Testing readiness - red team style
One thing we often perform is readiness exercises. These can mean different things and are planned based on the requirements.
One scenario that presents itself quite often is the one where members of an IT team, contractors and TOC personnel have to work overseas on semi-permissive or non-permissive environments.
These teams need to be ready to deal with not just security issues regarding their networks but also threats that are potentially life-ending.
An example of this is an exercise we performed for a team in the armed forces. This team was going to get deployed and their CO wanted to see whether they were ready.
After some research on the area of operations (AO), we had an idea of the potential problems on that location. So, we deviced a series of tests that would "feed each other" to simulate threats and problems in that particular AO.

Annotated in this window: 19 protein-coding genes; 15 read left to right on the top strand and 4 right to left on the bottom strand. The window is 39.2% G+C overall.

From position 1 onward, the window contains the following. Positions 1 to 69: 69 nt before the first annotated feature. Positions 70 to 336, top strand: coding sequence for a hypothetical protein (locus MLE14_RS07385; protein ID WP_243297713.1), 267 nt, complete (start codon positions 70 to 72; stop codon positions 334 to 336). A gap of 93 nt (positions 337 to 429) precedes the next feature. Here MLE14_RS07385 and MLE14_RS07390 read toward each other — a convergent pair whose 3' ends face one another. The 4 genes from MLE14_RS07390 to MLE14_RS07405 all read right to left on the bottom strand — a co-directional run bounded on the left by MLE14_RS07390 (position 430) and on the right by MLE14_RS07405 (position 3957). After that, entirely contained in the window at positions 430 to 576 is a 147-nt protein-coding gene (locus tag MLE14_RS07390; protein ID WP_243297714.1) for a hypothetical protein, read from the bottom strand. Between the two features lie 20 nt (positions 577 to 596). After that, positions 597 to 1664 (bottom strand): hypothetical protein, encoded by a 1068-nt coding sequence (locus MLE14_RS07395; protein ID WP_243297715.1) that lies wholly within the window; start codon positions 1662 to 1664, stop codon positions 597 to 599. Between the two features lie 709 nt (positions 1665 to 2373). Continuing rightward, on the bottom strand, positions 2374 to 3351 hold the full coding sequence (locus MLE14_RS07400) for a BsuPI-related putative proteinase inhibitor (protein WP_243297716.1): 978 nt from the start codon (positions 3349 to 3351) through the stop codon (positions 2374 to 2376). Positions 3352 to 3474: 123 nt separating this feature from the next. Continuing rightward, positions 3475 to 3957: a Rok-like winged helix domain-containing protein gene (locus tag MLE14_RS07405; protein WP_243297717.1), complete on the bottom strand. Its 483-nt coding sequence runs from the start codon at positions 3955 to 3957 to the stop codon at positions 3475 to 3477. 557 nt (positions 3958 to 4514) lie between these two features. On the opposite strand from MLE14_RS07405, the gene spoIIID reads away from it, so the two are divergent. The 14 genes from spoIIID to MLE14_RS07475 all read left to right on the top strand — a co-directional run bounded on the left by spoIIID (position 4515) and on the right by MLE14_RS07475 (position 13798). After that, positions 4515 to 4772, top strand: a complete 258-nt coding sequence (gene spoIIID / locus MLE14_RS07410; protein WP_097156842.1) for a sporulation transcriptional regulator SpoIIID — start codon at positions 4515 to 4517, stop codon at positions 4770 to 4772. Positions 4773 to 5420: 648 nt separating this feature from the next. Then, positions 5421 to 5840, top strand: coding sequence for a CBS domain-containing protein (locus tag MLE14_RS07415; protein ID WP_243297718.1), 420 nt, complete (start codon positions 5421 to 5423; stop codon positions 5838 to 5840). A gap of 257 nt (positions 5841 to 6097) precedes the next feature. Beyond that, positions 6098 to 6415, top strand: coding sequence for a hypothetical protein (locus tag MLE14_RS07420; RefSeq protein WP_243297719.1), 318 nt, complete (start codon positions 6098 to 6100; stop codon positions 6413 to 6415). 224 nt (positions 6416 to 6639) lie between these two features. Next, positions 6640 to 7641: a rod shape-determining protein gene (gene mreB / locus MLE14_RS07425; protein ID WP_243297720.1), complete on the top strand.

The team set the TOC as if they were on location. While this was being set we started attacking. They weren't even ready and we pounded them.
That AO is known for having random power failures that disrupt the normal activity. We began cutting their power supply at random intervals. Sometimes for a few minutes, sometimes several hours. We began to send them angry messages over the battery operated comms telling them that they were not welcome (both in English and the local language).
When they finally managed to set the TOC we began the digital attack with random scans of their networks, random radio jamming and DOS attacks. We tried to penetrate their servers to see whether they were monitoring their systems. Of course we continue with the power disruptions to see how they would react.
Then we played the role of the top brass coming for a surprise inspection. Half of the the red team became top generals while the other continue to digitally and physically attack the TOC. A general would be reviewing the radar system when all the sudden the power would go out.
The exercise lasted for a week giving the TOC team a taste of what would be to work on the location they were being sent. This prepared them to better deal with the stress of this and other problems they might encounter.
It was a fun exercise.